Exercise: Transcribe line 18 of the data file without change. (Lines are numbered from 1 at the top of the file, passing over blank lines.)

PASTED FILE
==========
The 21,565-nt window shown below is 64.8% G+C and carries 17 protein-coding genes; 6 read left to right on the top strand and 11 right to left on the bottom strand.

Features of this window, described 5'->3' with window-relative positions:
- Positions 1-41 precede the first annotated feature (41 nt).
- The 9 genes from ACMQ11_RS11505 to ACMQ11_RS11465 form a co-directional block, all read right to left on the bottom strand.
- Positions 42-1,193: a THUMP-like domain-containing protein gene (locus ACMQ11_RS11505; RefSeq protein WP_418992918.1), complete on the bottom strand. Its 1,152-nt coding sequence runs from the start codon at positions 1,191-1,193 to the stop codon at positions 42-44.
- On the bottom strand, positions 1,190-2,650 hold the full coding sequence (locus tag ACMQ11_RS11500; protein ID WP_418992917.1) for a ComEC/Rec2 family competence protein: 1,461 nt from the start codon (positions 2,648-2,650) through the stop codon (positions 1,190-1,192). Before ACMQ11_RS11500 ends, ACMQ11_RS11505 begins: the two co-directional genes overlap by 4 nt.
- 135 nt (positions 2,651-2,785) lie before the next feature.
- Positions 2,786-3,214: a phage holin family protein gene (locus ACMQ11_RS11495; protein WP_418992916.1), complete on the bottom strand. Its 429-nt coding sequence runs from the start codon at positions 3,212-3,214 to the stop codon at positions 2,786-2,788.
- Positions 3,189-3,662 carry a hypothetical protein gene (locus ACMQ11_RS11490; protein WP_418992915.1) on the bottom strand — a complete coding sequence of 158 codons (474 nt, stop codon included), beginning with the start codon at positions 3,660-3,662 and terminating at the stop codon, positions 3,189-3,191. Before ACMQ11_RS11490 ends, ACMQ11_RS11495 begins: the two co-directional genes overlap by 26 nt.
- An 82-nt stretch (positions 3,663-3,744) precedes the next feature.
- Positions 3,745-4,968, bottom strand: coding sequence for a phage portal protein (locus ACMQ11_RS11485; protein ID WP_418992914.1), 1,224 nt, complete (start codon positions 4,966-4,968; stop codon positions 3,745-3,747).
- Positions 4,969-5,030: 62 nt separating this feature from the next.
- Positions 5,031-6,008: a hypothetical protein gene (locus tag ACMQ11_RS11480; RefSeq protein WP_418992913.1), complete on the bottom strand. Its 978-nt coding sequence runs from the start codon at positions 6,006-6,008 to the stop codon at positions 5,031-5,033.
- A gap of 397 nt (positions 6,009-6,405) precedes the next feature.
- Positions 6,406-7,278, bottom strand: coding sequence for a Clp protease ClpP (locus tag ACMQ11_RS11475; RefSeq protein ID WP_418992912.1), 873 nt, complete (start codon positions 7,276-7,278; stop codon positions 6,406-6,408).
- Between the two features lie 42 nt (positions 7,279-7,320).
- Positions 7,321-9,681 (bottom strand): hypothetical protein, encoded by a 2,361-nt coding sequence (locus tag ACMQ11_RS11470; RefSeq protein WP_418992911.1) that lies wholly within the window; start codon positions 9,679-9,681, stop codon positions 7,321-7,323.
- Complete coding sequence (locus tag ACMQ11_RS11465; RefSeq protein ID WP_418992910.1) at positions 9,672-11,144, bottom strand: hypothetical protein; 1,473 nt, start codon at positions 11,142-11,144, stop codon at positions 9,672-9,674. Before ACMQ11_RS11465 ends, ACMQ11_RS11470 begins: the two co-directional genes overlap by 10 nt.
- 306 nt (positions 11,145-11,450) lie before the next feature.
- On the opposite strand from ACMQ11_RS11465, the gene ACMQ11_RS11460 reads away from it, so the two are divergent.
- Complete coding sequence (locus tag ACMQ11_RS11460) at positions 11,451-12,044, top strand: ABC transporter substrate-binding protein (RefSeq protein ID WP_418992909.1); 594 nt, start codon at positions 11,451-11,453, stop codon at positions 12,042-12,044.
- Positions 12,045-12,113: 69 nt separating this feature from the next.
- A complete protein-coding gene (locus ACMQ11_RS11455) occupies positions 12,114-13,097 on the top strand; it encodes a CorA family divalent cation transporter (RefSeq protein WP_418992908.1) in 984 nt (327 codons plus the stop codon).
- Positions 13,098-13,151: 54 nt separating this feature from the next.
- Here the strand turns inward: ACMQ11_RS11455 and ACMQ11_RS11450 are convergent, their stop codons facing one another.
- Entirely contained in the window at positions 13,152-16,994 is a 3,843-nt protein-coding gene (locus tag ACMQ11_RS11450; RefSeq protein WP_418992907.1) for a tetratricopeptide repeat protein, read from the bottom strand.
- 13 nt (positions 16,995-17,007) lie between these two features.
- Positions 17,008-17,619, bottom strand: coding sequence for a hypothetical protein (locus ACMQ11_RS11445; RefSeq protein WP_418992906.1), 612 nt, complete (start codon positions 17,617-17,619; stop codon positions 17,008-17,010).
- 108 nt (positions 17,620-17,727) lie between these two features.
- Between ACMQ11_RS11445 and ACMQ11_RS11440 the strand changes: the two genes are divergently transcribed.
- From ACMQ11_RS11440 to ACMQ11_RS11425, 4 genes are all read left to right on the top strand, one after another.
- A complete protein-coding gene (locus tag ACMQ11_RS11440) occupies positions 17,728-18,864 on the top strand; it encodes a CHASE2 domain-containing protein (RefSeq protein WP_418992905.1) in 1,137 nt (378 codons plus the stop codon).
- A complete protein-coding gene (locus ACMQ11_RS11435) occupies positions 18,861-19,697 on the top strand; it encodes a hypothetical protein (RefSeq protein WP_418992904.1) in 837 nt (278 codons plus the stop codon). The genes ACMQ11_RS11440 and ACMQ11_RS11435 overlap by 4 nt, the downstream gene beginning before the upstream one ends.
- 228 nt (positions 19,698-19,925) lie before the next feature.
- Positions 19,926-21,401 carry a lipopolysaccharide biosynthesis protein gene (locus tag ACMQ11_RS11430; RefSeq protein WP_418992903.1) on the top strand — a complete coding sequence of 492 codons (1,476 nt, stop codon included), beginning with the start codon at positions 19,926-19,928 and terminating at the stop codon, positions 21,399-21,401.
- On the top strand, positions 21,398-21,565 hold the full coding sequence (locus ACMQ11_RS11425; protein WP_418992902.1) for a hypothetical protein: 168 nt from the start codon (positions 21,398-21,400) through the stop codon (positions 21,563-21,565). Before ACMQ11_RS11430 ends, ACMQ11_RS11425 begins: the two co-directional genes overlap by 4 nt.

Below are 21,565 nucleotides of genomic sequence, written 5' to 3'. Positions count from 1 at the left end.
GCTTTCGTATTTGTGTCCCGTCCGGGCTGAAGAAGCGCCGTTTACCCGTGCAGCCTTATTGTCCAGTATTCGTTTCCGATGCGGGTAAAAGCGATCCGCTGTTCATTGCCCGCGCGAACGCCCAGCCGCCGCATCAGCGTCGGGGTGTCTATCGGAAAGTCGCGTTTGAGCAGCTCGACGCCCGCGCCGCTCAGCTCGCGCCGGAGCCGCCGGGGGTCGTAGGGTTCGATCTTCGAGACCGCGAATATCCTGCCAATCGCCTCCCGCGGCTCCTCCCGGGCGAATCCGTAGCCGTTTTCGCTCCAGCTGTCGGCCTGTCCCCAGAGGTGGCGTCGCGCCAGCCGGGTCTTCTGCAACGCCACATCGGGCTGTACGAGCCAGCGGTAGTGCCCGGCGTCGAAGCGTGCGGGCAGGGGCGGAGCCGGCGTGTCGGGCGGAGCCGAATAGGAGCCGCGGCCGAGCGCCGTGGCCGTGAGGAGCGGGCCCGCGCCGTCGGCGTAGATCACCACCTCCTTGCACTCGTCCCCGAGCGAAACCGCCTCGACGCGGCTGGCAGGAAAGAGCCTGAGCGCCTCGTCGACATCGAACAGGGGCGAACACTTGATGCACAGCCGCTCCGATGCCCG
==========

- Complete coding sequence (locus tag ACMQ11_RS11465; RefSeq protein ID WP_418992910.1) at positions 9,672-11,144, bottom strand: hypothetical protein; 1,473 nt, start codon at positions 11,142-11,144, stop codon at positions 9,672-9,674. Before ACMQ11_RS11465 ends, ACMQ11_RS11470 begins: the two co-directional genes overlap by 10 nt.